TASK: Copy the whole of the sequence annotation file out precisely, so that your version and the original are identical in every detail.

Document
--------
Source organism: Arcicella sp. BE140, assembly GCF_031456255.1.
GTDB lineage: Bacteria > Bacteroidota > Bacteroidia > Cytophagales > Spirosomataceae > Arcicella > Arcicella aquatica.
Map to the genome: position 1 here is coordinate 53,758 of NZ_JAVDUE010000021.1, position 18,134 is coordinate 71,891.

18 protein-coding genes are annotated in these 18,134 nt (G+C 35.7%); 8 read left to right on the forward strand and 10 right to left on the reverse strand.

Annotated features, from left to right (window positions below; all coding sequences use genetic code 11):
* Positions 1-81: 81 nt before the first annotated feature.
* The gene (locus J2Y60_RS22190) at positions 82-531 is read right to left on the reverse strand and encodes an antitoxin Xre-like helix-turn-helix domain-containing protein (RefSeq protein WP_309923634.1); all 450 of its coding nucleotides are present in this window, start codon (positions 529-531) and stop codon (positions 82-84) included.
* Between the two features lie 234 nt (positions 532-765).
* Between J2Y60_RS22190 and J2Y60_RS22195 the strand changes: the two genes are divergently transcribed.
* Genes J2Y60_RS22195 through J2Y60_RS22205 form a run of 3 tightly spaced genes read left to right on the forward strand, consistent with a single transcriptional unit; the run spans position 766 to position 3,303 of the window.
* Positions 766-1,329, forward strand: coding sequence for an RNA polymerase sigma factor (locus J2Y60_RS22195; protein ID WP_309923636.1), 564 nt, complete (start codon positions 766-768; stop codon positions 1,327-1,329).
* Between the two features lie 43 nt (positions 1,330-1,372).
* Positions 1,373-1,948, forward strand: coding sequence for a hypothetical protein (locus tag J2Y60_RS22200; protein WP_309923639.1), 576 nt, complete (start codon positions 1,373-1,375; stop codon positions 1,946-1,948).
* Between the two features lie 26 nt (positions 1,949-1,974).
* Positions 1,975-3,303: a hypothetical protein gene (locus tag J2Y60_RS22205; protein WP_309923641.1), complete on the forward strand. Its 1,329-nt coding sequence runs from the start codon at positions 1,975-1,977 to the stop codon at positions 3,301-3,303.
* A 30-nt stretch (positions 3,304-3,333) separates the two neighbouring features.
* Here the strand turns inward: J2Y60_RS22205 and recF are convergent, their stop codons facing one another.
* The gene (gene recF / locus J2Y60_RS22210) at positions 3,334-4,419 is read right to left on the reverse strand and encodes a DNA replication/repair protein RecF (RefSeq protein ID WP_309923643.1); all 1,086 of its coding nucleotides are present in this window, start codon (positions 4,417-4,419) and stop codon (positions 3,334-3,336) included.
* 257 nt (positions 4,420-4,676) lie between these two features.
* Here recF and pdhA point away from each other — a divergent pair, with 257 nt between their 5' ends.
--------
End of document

Source organism: Arcicella sp. BE140, assembly GCF_031456255.1.
GTDB lineage: Bacteria > Bacteroidota > Bacteroidia > Cytophagales > Spirosomataceae > Arcicella > Arcicella aquatica.
Map to the genome: position 1 here is coordinate 53,758 of NZ_JAVDUE010000021.1, position 18,134 is coordinate 71,891.

18 protein-coding genes are annotated in these 18,134 nt (G+C 35.7%); 8 read left to right on the forward strand and 10 right to left on the reverse strand.

Annotated features, from left to right (window positions below; all coding sequences use genetic code 11):
* Positions 1-81: 81 nt before the first annotated feature.
* The gene (locus J2Y60_RS22190) at positions 82-531 is read right to left on the reverse strand and encodes an antitoxin Xre-like helix-turn-helix domain-containing protein (RefSeq protein WP_309923634.1); all 450 of its coding nucleotides are present in this window, start codon (positions 529-531) and stop codon (positions 82-84) included.
* Between the two features lie 234 nt (positions 532-765).
* Between J2Y60_RS22190 and J2Y60_RS22195 the strand changes: the two genes are divergently transcribed.
* Genes J2Y60_RS22195 through J2Y60_RS22205 form a run of 3 tightly spaced genes read left to right on the forward strand, consistent with a single transcriptional unit; the run spans position 766 to position 3,303 of the window.
* Positions 766-1,329, forward strand: coding sequence for an RNA polymerase sigma factor (locus J2Y60_RS22195; protein ID WP_309923636.1), 564 nt, complete (start codon positions 766-768; stop codon positions 1,327-1,329).
* Between the two features lie 43 nt (positions 1,330-1,372).
* Positions 1,373-1,948, forward strand: coding sequence for a hypothetical protein (locus tag J2Y60_RS22200; protein WP_309923639.1), 576 nt, complete (start codon positions 1,373-1,375; stop codon positions 1,946-1,948).
* Between the two features lie 26 nt (positions 1,949-1,974).
* Positions 1,975-3,303: a hypothetical protein gene (locus tag J2Y60_RS22205; protein WP_309923641.1), complete on the forward strand. Its 1,329-nt coding sequence runs from the start codon at positions 1,975-1,977 to the stop codon at positions 3,301-3,303.
* A 30-nt stretch (positions 3,304-3,333) separates the two neighbouring features.
* Here the strand turns inward: J2Y60_RS22205 and recF are convergent, their stop codons facing one another.
* The gene (gene recF / locus J2Y60_RS22210) at positions 3,334-4,419 is read right to left on the reverse strand and encodes a DNA replication/repair protein RecF (RefSeq protein ID WP_309923643.1); all 1,086 of its coding nucleotides are present in this window, start codon (positions 4,417-4,419) and stop codon (positions 3,334-3,336) included.
* 257 nt (positions 4,420-4,676) lie between these two features.
* Here recF and pdhA point away from each other — a divergent pair, with 257 nt between their 5' ends.